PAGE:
A local approach to democracy-building

communities / Article

August 9, 2018 by Sam Gill

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The Oval+ on the Benjamin Franklin Parkway in Philadelphia. Credit: PORT Urbanism, Philadelphia Parks & Recreation

Building stronger democracies starts with local communities. It is at the local level where we make the decisions that have the most immediate impact on our lives — what our neighborhoods look like; the kinds of roads and transit we use; the libraries and community centers we build; how to keep our streets clean and safe; and what it’s like to work, go to school, start a business and have a family in the places we live. 

At Knight Foundation, our approach is to help communities discover their own right answers to these questions. Each community needs to work with what it has, learn from the mistakes and successes of others and, simultaneously, look to the future. 

We know that cities across the country are grappling with rapid change — from disruptions to industry and information exchange brought on by technology, to shifting demographics and new demands from residents. At the same time, there is no ‘one-size-fits-all’ approach to building successful communities. Those that adapt and thrive in a rapidly changing environment do so by providing people with the information they need to contribute, engaging residents across backgrounds and staying authentic to place.

The work Knight does in community mirrors how our founders, brothers Jack and Jim Knight, ran their company. All the editors from the different papers reported to Jack Knight, and all the publishers to Jim. The idea was to preserve both the independence of the news operation from the business, and to recognize that each newspaper needed to be distinct and authentic to its community. As Jack Knight once said, “The newspaper editor must also be the conscience of the community.” 

The Knight brothers sought to put their wealth to work in the same communities that had enabled them to build and grow what was the largest newspaper company in America. Today, Knight Foundation maintains that deep commitment to community, working in 26 towns and cities across the country. 

Together, they are America. The largest community is Philadelphia at 1,580,000 people. The smallest is Milledgeville, Georgia, at 18,933. (And that’s just counting by city limits). They come from every major region. Some of the communities where we invest are at the leading edge of the economic expansion. Others are working to reverse decades of disinvestment and decline.

In each place, Knight seeks to tap into what is burgeoning in the community. Our Community and National Initiatives program focuses on supporting more informed and engaged communities through investments that attract and nurture talent, enhance opportunity and foster civic engagement.

There’s no one way to do this. Each community faces its own unique constellation of challenges and prospects. And, as social investors, we believe that our role is to support transformative impact. This means that we seek opportunities where we can support not only what is worthy, but what will affect meaningful, sustainable social change in the places where we work.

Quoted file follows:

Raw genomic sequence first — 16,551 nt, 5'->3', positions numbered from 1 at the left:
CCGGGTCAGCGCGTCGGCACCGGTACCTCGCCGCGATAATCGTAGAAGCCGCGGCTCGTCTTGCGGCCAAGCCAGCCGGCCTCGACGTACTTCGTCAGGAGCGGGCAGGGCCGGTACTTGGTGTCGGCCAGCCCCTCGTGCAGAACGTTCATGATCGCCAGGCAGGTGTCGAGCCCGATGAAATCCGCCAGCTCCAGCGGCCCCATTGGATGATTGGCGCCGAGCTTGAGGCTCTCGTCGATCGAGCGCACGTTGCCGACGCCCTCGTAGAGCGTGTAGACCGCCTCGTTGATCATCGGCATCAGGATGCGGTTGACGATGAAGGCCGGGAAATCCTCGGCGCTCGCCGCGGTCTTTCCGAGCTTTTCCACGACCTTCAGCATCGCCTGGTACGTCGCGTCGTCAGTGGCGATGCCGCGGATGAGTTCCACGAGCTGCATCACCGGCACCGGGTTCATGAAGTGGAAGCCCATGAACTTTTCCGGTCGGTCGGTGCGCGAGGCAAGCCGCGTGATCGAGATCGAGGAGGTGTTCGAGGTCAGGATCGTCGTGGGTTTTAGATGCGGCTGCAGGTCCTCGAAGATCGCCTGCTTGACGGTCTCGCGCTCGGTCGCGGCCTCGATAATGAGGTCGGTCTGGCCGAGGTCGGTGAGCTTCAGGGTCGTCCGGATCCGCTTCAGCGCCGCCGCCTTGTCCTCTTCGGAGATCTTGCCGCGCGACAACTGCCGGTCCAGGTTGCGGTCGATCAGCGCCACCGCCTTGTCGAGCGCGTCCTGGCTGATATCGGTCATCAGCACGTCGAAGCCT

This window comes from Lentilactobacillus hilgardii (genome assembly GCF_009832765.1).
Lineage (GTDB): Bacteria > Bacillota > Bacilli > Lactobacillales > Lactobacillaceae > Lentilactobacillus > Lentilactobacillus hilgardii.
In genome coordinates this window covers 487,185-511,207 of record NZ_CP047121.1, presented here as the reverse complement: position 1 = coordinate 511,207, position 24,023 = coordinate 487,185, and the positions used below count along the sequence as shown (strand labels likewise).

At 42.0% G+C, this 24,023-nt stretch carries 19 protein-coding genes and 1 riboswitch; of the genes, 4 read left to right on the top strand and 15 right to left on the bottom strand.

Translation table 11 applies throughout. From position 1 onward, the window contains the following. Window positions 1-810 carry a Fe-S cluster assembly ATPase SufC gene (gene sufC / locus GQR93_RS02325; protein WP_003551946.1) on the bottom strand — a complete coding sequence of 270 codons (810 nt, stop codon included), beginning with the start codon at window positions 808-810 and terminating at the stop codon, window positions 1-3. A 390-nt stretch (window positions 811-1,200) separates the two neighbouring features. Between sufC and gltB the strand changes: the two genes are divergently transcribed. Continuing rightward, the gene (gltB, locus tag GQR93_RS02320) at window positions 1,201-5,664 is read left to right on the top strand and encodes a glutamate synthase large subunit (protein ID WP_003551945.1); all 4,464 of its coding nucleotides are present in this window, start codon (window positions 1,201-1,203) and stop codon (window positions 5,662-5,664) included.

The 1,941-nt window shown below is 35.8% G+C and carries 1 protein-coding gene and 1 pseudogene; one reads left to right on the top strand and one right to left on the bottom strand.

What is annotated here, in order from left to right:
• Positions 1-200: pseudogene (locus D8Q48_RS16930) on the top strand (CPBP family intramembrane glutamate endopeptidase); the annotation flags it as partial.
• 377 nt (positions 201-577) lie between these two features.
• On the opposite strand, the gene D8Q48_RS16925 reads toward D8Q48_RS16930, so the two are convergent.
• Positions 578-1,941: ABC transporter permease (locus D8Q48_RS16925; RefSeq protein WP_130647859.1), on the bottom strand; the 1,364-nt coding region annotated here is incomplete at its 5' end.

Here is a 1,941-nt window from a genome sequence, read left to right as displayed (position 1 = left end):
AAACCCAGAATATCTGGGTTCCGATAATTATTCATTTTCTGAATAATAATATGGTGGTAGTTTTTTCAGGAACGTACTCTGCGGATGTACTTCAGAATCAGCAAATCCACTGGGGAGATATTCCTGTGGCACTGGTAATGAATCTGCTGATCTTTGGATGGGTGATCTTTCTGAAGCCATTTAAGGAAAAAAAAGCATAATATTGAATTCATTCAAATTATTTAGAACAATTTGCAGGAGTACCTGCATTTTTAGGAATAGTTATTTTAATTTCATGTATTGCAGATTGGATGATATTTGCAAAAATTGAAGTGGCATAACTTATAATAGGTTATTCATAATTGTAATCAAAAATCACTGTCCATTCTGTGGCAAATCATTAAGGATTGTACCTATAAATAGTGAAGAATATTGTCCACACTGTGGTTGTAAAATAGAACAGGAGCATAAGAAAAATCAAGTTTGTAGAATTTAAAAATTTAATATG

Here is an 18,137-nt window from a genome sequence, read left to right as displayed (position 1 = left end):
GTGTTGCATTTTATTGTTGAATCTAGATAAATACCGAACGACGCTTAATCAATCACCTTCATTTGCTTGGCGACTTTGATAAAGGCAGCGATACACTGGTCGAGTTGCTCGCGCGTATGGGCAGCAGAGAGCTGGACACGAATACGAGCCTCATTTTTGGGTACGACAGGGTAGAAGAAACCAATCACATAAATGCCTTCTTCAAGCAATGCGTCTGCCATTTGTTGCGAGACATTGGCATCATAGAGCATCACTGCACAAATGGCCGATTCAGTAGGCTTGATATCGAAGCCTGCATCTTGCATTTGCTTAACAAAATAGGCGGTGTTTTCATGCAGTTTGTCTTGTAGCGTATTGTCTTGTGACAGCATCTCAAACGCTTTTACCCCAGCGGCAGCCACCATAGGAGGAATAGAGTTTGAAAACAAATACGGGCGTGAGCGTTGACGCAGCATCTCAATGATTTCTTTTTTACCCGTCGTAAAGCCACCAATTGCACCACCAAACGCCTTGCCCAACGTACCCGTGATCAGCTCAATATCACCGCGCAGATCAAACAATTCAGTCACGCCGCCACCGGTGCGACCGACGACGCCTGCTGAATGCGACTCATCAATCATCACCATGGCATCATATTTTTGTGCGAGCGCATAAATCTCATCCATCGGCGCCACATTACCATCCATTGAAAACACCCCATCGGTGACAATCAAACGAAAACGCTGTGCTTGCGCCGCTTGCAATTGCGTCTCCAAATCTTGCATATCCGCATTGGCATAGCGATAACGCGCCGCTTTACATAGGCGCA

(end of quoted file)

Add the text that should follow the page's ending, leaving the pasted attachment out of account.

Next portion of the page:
Our approaches are therefore as diverse as the places we work. In Miami, we have invested in the growing entrepreneurial ecosystem. In Philadelphia, we support public spaces as platforms for civic engagement and participation. In Akron, the Knights’ hometown, we invest in bringing residents downtown to grow and revitalize the city. 

We also recognize that there are opportunities that many communities face in common. Our work in National Initiatives spots these opportunities to accelerate our impact in specific communities while elevating what we and our partners are learning.

Currently, our National Initiatives program is focused on two areas. The first is our work in Smart Cities, intended to harness the growth of digital technology to improve how communities respond, connect to and engage with residents. Like the Knight brothers, we at the modern Knight Foundation are committed optimists when it comes to the positive power of technology. But we’re not naïve. As technology increasingly defines every facet of our lives in community—from how we interact, to how we purchase goods and services, to the way that we get around—our work is focused on putting residents in the driver’s seat of design, decision making and impact.  

The second area of focus is in the role of public spaces in fostering more informed and engaged communities. Through our work in specific communities, and through path-breaking multi-city partnerships such as Reimagining the Civic Commons, we have seen firsthand the transformative power of public places and spaces, from community parks to libraries to streets. These spaces support more engaged residents, a sense of connection to where people live and better information sharing. 

Both of these areas of focus are about how the structure of cities, whether physical or digital, can respond to and be directed by the people who live in them.

The values that animated the Knight brothers’ commitment to local democracies persist. In fact, a glance at the innovation we see in cities around the globe shows that the value of informed and engaged communities is as present and powerful as ever. Yet the challenges to ensuring those values guide decisions and realize their goals are new, dynamic and disruptive. In that context, we aim to honor our past by enabling communities to shape their futures.

Please ask questions and provide feedback on this article on Medium here.

Sam Gill is VP/Communities and Impact and Senior Adviser to the President at Knight Foundation. You can follow him on Twitter @thesamgill.

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